usic and poetry are two of the most important arts for religious rituals of almost any kind, and Wiccan rituals are no exception to this ancient rule. Melodies, songs, chants, and recitations not only generate emotional responses in the participants, and thus increase the mana in the circle, but they also focus that mana both polytheologically (by reinforcing shared beliefs) and magically (by creating the shared images within which the group's mana will flow and be shaped).
Even if the members of a given coven are all "tone deaf" or "can't carry a tune in a bucket," they should still use music and poetry whenever possible and might wish to try "plain chant," which is often easier to sing than fully melodic songs are.
In this chapter, I'll present a few examples of how sung or rhymically recited words can be effectively used in Wiccan ritual. I'll use "HPS" for High Priestess, "HP" for High Priest (the usual two leaders in most Wiccan rites), "Wmn" for those women other than the HPS, "Men" for those other than the HP, "Both" for the HPS & HP together, and "All" for...guess what?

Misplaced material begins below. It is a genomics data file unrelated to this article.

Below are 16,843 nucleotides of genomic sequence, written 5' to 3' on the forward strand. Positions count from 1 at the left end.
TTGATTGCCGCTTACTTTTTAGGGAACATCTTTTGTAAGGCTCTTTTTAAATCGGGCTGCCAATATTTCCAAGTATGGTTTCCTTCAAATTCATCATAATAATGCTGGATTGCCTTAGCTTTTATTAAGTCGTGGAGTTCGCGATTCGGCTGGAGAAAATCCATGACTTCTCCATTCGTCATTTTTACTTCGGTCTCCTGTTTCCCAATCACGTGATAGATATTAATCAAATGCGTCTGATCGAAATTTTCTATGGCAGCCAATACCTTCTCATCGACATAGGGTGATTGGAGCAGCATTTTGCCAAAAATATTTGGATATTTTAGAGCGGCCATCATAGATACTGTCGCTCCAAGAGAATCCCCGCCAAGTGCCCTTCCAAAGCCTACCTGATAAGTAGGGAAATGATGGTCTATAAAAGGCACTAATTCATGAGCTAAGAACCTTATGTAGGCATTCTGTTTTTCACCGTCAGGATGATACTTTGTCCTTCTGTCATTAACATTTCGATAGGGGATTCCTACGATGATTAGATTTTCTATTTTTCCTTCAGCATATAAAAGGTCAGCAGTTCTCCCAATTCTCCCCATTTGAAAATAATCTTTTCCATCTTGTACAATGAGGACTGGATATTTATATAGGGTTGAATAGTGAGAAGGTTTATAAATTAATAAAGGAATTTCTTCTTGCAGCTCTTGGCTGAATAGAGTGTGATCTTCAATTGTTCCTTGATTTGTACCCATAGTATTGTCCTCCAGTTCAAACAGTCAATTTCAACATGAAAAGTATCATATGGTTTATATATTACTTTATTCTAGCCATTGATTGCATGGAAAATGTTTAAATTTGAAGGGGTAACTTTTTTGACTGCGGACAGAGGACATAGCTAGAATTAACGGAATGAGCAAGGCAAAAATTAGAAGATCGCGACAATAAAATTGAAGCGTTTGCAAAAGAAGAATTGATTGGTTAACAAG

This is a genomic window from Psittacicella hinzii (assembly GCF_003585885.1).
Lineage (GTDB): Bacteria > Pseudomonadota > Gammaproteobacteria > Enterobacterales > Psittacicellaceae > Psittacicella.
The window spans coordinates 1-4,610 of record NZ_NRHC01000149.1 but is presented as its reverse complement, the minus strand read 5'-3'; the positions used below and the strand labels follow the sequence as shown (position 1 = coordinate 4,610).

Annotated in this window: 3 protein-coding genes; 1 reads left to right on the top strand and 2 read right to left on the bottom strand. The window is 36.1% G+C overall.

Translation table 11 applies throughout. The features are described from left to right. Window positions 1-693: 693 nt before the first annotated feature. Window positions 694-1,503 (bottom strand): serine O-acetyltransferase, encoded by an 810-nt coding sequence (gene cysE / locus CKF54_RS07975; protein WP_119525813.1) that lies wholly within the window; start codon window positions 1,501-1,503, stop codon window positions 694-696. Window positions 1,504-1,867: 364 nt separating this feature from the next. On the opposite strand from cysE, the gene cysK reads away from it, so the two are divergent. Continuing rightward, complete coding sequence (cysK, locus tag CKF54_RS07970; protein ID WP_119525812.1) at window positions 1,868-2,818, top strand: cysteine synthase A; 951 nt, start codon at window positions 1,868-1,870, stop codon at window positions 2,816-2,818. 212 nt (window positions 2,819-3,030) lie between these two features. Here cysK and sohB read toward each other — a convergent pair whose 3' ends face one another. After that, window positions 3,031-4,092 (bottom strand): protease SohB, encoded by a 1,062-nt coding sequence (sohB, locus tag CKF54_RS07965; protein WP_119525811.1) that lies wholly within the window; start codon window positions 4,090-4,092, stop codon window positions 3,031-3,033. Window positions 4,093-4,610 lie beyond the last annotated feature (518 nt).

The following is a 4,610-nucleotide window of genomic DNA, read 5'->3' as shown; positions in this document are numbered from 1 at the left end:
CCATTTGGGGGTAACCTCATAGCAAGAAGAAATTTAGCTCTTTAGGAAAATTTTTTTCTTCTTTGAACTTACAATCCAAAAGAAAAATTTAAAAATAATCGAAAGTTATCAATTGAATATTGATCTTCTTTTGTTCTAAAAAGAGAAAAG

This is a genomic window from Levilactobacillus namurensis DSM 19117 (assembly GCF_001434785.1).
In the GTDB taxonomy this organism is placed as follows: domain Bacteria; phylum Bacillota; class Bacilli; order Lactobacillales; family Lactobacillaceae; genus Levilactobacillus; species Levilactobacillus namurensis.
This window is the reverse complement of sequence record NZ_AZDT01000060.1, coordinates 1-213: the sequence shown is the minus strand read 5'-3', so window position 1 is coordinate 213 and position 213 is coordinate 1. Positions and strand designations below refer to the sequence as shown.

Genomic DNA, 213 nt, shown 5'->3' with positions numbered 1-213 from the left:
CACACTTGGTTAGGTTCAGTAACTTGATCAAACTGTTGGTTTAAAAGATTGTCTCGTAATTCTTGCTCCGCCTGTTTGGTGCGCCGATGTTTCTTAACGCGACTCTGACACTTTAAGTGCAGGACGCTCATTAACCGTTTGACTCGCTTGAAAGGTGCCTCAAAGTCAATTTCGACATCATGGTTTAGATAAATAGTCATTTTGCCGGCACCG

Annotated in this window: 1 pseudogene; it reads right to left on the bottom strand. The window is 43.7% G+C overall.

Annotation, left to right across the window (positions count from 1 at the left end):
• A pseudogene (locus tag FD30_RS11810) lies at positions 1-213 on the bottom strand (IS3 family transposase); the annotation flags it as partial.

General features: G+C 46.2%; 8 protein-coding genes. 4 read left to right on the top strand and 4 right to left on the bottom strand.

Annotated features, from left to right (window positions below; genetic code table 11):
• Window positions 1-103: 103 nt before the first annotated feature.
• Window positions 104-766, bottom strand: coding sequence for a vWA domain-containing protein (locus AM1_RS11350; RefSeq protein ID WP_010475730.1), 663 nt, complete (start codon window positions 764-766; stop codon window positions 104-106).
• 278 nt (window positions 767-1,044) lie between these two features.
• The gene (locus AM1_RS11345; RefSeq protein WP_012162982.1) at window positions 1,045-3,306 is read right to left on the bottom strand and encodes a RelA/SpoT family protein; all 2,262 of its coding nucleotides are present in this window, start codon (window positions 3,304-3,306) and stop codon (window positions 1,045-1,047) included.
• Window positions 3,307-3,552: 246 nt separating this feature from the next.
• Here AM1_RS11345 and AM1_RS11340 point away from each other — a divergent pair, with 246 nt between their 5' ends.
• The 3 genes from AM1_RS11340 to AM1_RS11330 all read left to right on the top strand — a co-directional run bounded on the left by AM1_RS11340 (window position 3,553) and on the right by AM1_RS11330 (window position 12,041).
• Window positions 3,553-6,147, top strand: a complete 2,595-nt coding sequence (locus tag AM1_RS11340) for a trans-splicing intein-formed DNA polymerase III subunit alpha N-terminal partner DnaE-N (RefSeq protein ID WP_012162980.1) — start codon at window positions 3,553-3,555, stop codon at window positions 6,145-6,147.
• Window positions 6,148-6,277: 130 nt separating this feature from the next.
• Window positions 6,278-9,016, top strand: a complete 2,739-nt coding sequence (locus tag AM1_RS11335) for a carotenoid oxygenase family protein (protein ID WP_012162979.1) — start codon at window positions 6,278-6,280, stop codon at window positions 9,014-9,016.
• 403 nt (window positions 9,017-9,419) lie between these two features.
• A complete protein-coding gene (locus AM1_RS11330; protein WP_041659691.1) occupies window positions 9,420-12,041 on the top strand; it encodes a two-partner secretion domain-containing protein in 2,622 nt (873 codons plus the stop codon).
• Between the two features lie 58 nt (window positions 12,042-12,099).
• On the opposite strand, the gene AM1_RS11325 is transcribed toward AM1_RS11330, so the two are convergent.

Since the vast majority of Wiccan covens are of mixed genders, these examples will assume that situation, however, they can and should be rewritten to meet a group's needs. I'm using mostly my own compositions here, not because I think that they are superior, but because I know where all the copyright credits belong — often a problem with popular Neopagan chants.
You will also notice that they reflect my own friendly and respectful approach to the deities and spirits rather than the classic arrogance and paranoia of the ceremonial magicians who influenced Wicca's earliest stages.
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